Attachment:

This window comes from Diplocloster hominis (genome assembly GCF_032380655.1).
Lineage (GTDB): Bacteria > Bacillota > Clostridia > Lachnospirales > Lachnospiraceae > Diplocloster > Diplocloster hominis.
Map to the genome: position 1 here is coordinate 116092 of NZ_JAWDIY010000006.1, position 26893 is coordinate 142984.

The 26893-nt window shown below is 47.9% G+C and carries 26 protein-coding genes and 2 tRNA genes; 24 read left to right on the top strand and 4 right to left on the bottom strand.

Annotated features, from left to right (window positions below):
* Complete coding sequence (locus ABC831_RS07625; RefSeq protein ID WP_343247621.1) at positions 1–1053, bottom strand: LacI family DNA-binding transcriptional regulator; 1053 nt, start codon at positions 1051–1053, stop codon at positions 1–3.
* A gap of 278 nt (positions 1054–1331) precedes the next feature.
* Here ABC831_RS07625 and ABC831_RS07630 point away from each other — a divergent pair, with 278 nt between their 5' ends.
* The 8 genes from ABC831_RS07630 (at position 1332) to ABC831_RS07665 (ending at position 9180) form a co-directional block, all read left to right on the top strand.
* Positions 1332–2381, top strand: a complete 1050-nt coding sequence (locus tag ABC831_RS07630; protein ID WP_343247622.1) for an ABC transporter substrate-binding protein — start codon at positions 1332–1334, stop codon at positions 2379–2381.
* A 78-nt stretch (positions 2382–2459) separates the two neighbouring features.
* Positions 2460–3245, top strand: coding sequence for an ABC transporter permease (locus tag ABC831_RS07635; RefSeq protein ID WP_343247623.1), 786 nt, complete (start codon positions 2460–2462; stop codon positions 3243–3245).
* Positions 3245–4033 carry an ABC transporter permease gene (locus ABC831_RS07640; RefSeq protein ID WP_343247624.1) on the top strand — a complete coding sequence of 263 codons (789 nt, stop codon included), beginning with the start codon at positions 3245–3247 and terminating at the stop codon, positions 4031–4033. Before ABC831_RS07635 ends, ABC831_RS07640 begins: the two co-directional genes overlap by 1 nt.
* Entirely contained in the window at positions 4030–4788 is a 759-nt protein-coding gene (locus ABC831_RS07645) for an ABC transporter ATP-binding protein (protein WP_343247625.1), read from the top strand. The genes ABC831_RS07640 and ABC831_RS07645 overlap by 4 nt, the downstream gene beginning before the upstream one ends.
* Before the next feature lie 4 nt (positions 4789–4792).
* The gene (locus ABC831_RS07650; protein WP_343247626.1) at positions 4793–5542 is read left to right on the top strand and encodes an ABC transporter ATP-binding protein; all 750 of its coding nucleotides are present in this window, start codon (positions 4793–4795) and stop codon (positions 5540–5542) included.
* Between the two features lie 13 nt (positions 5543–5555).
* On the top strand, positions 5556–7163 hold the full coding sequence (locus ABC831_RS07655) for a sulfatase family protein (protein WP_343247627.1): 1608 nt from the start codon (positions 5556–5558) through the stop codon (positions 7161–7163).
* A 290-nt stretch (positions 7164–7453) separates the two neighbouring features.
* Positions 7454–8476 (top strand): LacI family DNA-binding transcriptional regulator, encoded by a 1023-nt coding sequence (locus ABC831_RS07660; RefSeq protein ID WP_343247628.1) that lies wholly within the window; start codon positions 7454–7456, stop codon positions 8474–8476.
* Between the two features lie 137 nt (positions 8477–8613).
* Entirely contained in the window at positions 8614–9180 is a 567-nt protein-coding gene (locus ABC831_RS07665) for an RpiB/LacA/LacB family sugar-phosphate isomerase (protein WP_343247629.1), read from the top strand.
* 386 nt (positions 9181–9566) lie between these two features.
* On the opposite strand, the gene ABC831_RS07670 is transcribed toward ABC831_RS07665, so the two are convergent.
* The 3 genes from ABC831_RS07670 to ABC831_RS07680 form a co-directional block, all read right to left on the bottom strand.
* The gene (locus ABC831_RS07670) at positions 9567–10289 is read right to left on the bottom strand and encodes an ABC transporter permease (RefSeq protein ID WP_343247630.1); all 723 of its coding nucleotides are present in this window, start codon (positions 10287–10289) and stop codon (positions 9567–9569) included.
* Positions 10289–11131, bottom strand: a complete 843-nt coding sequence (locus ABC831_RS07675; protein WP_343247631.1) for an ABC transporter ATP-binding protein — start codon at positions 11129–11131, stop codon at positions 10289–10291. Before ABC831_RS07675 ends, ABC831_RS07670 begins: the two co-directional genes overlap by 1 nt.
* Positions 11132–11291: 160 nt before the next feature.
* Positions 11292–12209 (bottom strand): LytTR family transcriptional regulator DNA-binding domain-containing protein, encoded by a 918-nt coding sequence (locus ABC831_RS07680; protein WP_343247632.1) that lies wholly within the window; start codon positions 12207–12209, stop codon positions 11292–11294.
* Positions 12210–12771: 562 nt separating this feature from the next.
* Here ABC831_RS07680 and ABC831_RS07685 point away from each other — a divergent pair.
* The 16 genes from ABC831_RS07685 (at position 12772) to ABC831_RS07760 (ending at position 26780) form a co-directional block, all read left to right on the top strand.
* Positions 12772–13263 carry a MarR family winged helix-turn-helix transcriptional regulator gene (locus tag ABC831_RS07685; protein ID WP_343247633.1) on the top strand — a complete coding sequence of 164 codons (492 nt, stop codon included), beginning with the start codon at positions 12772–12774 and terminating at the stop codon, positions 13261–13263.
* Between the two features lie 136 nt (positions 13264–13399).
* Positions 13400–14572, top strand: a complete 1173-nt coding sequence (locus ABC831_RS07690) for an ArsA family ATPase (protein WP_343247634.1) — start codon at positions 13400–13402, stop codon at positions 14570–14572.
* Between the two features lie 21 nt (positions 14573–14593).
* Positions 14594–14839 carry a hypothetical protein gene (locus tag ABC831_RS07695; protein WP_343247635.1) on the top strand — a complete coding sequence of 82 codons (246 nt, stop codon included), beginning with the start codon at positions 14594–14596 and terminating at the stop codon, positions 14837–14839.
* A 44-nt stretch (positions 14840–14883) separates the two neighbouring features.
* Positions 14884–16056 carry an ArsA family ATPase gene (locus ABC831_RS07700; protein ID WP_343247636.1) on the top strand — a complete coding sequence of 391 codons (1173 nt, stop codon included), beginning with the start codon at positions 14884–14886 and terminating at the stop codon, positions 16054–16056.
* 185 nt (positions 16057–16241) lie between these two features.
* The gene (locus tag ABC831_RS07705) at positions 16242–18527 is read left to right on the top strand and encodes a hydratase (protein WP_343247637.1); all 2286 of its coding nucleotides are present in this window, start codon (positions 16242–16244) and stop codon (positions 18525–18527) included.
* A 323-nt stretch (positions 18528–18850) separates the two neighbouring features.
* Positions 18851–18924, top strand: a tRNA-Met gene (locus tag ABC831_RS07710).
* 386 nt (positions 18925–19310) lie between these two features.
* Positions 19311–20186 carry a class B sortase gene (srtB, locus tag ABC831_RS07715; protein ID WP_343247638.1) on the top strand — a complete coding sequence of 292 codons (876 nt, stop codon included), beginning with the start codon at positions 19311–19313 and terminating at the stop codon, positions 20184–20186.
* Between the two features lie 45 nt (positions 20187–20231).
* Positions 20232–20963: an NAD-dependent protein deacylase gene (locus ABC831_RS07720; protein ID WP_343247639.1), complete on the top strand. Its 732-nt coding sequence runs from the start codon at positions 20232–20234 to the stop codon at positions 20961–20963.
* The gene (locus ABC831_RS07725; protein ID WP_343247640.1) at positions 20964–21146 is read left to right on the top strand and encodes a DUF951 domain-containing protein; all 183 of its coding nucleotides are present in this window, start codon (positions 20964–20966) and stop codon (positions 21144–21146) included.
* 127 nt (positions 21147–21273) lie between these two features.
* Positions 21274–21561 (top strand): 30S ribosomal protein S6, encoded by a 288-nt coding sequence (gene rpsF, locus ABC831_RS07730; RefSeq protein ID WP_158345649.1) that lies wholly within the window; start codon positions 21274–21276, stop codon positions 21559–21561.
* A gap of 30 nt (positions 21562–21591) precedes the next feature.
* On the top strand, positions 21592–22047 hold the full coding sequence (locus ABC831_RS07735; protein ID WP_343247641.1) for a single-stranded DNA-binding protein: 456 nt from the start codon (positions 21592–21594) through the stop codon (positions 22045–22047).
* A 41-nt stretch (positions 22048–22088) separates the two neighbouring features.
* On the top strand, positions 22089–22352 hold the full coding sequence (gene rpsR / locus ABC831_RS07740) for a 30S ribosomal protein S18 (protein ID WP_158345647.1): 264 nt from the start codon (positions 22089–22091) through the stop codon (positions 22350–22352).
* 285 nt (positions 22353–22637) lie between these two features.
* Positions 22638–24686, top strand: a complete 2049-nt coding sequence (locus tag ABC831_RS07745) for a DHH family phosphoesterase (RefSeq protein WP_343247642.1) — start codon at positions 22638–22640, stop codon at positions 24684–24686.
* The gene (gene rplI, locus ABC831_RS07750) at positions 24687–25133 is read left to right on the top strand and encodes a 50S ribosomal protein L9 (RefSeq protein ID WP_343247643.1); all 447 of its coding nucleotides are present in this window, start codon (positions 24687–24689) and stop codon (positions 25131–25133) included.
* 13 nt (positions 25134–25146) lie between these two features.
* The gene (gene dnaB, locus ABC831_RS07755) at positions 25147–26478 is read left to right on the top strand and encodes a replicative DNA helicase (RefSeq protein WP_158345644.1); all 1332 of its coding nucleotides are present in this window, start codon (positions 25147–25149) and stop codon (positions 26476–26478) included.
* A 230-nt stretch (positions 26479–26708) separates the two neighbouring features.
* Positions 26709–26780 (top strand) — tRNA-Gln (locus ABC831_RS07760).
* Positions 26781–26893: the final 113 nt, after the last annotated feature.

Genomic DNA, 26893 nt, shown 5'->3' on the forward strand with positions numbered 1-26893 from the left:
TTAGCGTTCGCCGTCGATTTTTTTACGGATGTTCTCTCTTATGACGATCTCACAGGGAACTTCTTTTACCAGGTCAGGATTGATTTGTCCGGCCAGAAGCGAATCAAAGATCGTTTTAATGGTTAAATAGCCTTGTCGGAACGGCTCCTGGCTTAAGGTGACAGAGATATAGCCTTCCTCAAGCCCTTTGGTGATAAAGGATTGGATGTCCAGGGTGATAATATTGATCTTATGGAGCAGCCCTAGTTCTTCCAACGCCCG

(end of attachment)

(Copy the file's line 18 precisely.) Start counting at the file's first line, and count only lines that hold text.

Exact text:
* On the top strand, positions 5556–7163 hold the full coding sequence (locus ABC831_RS07655) for a sulfatase family protein (protein WP_343247627.1): 1608 nt from the start codon (positions 5556–5558) through the stop codon (positions 7161–7163).